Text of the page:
retail news in context, analysis with attitude

The New York Times reports that "one of the largest food safety companies in the United States illegally employed more than two dozen children in at least three meatpacking plants, several of whom suffered chemical burns from the corrosive cleaners they were required to use on overnight shifts, the Labor Department found.

"The department filed for an injunction in U.S. District Court in Nebraska on Wednesday against Packers Sanitation Services, which Judge John. M. Gerrard swiftly ordered on Thursday. The injunction requires the company to stop 'employing oppressive child labor' and to comply with a Labor Department investigation into the practice.

"Packers, a cleaning and sanitation company based in Kieler, Wis., provides contract work at hundreds of slaughtering and meatpacking plants across the country.

"The Labor Department found that Packers employed at least 31 children, ranging in age from 13 to 17, who cleaned dangerous equipment with corrosive cleaners during overnight shifts at three slaughtering and meatpacking facilities: a Turkey Valley Farms plant in Marshall, Minn., and JBS USA plants in Grand Island, Neb., and Worthington, Minn. … According to court documents, the Labor Department believes Packers may employ minor children under similar conditions at other plants."

KC's View:

What kind of company does this?  What kind of people running a company do this?  Let's reinforce some of the more striking passages from the story:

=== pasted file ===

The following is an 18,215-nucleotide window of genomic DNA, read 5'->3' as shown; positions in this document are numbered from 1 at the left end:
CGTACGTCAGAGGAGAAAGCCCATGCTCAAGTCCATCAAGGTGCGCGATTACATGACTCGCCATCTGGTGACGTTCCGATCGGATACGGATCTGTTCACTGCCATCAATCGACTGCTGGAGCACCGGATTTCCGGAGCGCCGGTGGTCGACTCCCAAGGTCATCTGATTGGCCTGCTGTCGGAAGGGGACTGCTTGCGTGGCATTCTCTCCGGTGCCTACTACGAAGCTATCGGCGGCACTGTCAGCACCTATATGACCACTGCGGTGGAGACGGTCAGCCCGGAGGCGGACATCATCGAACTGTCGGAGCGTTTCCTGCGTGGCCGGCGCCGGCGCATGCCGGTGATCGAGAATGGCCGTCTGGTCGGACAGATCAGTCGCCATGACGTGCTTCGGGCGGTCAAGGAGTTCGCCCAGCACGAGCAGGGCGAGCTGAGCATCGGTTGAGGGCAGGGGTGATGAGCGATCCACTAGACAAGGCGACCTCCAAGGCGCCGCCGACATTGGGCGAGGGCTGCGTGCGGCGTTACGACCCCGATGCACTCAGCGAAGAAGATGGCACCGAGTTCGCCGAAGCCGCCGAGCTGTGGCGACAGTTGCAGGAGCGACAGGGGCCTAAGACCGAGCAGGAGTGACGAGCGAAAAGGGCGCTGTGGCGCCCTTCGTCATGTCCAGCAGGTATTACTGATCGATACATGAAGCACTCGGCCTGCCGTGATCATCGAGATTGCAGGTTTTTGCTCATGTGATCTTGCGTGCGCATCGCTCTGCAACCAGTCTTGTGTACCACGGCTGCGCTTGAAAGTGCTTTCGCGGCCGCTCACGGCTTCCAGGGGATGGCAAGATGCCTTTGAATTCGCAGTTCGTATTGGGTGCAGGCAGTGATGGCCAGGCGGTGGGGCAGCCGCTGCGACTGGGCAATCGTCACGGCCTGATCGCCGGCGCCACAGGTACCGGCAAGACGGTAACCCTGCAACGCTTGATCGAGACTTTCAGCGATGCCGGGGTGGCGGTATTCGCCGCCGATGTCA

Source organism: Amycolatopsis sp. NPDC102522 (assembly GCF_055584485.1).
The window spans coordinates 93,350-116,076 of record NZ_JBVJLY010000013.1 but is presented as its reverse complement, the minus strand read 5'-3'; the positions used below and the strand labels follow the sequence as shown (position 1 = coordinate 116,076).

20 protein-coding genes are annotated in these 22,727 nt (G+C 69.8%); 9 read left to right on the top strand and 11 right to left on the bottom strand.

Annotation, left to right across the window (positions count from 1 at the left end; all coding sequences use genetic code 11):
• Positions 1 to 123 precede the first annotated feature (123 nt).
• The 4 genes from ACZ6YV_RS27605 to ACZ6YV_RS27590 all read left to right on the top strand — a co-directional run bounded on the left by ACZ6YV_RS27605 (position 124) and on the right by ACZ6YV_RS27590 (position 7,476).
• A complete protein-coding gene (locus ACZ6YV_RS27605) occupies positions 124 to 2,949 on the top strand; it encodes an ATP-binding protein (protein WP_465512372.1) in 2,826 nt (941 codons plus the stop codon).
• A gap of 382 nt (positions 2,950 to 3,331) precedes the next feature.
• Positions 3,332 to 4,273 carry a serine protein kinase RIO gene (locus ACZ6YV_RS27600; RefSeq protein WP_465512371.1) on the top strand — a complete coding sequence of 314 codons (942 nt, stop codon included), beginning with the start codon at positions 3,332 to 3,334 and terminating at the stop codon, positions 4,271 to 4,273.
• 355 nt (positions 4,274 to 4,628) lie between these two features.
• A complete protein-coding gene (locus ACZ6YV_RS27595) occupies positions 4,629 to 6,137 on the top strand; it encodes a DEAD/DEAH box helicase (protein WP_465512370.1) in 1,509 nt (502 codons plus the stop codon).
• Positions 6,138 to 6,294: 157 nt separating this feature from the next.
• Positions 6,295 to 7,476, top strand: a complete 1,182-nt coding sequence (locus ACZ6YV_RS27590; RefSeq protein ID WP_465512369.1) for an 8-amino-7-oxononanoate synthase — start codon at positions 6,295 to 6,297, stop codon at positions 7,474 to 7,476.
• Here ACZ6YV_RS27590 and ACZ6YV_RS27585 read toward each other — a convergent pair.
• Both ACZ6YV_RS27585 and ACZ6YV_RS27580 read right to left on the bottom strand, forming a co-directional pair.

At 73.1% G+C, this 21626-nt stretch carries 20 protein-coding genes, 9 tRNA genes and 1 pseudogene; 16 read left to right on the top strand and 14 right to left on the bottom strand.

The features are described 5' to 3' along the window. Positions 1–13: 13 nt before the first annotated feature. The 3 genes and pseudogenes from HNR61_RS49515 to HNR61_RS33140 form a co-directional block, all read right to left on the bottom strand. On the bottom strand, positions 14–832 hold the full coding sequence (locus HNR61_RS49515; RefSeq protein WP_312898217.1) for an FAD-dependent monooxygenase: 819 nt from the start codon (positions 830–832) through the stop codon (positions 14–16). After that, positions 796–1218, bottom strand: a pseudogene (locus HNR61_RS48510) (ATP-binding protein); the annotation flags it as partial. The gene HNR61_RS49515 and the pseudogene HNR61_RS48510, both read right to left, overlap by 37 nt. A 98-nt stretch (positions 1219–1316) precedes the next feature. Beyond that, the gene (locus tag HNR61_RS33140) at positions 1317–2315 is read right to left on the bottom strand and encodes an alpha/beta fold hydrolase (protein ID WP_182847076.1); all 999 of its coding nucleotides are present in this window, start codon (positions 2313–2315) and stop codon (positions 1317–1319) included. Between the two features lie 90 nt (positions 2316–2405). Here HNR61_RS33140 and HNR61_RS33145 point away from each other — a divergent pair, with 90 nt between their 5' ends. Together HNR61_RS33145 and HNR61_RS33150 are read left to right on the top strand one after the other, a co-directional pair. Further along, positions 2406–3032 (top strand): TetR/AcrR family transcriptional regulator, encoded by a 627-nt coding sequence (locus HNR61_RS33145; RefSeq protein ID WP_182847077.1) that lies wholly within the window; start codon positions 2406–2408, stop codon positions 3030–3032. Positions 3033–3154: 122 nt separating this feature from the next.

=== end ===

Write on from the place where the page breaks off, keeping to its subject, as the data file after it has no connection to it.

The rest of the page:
"Their jobs included cleaning kill floors, meat- and bone-cutting saws, grinding machines and electric knives, according to court documents. The mix of boys and girls were not fluent English speakers and were interviewed mostly in Spanish, investigators said.

The Labor Department found that several minors employed by the company, including one 13-year-old, suffered caustic chemical burns and other injuries. One 14-year-old, who worked from 11 p.m. to 5 a.m. five to six days a week, suffered injuries from chemical burns from cleaning machines used to cut meat. School records showed that the student fell asleep in class or missed class because of the job at the plant … The Labor Department also accused the company of interfering with the investigation by intimidating minor workers to discourage them from cooperating, and of deleting and manipulating employment files."

I really hope the injunction is only the first step, assuming these charges can be proven.  Not sure if this is proportional or not, but when kids are exploited this way, companies ought to be put out of business and the so-called adults who run them ought to go to jail.  (I always wonder in these cases - do the company leaders at such places not have children?  Or do they just consider other people's children to have less value than their own?)